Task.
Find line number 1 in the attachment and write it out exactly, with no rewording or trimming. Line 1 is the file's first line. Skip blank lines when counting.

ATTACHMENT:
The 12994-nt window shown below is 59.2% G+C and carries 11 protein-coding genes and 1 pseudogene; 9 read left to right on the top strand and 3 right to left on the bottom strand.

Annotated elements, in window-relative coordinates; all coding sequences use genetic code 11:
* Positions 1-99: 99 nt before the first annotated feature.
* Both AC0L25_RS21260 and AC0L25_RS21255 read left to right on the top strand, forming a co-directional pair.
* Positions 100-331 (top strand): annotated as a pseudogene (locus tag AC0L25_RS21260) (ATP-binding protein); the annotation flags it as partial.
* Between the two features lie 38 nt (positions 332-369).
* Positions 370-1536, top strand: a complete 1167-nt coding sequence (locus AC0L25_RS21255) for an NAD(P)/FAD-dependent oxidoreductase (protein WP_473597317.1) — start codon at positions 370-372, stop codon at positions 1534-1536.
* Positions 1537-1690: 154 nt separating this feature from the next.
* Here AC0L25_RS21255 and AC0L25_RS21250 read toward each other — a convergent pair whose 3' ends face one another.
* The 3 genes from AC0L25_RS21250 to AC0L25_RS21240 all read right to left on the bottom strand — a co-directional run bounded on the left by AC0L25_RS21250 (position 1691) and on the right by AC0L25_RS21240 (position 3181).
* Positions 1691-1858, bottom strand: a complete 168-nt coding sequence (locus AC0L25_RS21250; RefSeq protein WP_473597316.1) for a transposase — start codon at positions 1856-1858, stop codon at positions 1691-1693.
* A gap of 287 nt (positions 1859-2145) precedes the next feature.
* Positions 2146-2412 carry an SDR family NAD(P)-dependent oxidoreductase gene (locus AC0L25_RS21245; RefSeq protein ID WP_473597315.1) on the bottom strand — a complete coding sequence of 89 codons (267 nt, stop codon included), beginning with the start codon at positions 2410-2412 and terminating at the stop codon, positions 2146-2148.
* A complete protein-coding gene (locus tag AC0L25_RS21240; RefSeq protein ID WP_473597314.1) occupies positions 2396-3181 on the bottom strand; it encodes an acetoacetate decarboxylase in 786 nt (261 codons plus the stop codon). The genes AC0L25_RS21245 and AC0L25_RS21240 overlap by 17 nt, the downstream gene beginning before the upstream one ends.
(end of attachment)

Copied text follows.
The 12994-nt window shown below is 59.2% G+C and carries 11 protein-coding genes and 1 pseudogene; 9 read left to right on the top strand and 3 right to left on the bottom strand.